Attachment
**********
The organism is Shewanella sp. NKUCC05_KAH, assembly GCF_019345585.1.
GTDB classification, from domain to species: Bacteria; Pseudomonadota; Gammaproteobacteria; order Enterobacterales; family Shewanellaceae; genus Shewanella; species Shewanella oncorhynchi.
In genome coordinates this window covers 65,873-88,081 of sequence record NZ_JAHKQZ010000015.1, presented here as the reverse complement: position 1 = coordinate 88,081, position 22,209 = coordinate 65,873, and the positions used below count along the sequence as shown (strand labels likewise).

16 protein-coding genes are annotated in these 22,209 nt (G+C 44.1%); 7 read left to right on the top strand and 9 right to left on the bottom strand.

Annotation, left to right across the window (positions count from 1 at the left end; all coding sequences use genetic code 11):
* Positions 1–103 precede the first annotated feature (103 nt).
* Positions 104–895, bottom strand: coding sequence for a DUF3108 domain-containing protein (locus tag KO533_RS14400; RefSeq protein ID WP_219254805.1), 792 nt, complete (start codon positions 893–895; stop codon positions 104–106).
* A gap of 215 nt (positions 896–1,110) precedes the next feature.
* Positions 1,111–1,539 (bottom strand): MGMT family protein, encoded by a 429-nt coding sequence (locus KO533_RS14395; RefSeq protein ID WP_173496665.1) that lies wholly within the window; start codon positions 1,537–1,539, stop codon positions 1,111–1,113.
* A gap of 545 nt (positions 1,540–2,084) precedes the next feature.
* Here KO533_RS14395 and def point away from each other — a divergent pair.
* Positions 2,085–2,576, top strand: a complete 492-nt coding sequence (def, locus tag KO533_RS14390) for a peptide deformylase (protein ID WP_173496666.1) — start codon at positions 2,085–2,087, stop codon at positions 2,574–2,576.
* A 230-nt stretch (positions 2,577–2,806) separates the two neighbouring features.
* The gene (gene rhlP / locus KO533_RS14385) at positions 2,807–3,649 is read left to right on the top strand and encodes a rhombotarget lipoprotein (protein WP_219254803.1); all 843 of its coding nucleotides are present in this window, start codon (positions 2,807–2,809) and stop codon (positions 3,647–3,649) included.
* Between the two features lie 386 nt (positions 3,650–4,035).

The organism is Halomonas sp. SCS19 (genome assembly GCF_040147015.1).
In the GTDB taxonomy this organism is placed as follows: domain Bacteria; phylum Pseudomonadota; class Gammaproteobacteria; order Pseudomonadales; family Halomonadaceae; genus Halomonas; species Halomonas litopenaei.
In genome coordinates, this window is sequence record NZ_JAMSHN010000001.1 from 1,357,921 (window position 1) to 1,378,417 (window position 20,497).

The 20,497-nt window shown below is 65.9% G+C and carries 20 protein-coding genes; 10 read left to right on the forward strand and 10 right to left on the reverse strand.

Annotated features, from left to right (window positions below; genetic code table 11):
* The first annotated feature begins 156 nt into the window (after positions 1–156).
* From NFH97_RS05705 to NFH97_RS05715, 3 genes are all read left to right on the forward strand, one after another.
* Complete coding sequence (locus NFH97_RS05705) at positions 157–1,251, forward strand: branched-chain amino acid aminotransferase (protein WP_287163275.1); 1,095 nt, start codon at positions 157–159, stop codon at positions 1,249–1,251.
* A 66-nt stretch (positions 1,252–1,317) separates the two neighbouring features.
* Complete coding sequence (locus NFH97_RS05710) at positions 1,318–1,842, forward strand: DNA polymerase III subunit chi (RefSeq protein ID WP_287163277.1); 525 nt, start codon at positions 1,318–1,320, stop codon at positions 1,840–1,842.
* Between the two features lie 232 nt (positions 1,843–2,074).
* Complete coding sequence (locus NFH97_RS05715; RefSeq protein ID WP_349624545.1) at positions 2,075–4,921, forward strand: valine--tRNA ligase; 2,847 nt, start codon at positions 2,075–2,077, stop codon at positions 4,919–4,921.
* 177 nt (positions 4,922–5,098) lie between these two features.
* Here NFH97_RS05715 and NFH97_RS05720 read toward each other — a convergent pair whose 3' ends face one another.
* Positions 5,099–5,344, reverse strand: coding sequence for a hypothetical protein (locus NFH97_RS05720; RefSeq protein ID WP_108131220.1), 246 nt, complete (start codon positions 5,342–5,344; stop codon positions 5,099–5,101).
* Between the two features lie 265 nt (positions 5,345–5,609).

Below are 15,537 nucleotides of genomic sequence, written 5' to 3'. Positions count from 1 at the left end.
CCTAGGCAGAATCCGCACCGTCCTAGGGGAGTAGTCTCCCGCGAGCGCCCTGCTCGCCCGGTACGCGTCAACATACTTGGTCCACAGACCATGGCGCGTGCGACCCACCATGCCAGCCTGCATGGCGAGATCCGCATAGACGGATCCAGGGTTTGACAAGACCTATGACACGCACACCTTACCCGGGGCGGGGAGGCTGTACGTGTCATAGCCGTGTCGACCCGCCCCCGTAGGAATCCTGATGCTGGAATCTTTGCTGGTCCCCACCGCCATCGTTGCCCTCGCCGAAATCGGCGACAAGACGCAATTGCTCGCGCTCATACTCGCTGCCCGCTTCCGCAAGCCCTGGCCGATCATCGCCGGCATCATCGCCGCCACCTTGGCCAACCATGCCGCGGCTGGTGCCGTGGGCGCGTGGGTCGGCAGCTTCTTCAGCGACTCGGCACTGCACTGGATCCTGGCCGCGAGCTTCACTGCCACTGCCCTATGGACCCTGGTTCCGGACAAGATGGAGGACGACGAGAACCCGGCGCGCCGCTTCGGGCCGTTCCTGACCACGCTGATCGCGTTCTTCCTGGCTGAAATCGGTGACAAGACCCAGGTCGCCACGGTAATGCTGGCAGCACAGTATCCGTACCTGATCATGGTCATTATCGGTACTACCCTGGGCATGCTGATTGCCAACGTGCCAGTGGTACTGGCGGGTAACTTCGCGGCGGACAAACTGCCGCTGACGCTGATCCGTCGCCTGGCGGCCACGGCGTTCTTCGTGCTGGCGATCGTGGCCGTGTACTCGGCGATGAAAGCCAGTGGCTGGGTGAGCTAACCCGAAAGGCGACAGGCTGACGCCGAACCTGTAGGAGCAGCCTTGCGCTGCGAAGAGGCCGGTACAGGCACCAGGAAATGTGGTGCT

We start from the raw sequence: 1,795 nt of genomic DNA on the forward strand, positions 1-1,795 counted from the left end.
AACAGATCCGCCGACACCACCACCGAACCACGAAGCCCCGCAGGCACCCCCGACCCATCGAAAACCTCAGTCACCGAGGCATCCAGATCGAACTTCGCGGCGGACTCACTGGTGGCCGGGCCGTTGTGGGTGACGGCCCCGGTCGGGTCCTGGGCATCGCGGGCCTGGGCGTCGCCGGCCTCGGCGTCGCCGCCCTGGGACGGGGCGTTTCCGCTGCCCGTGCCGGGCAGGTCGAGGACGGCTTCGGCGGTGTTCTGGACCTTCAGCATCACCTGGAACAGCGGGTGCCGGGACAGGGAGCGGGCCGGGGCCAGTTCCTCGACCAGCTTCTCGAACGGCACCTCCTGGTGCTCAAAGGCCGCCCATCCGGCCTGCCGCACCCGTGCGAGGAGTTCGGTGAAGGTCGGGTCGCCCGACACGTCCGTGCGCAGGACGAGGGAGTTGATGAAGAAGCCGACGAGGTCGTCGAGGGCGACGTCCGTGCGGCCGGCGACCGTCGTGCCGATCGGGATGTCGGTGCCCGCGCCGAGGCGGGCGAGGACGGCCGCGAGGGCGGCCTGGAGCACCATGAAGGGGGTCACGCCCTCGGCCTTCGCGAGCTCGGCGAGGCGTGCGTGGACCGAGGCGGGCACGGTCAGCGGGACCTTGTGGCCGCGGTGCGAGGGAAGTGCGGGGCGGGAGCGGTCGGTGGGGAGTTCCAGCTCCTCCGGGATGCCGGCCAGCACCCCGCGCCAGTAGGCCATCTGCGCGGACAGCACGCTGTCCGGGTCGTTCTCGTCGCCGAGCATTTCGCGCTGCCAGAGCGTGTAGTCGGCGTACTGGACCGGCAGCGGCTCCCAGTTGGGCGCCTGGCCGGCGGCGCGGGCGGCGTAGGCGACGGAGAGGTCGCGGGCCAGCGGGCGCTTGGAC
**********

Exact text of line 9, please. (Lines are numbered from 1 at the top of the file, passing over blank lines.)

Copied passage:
* Positions 1,111–1,539 (bottom strand): MGMT family protein, encoded by a 429-nt coding sequence (locus KO533_RS14395; RefSeq protein ID WP_173496665.1) that lies wholly within the window; start codon positions 1,537–1,539, stop codon positions 1,111–1,113.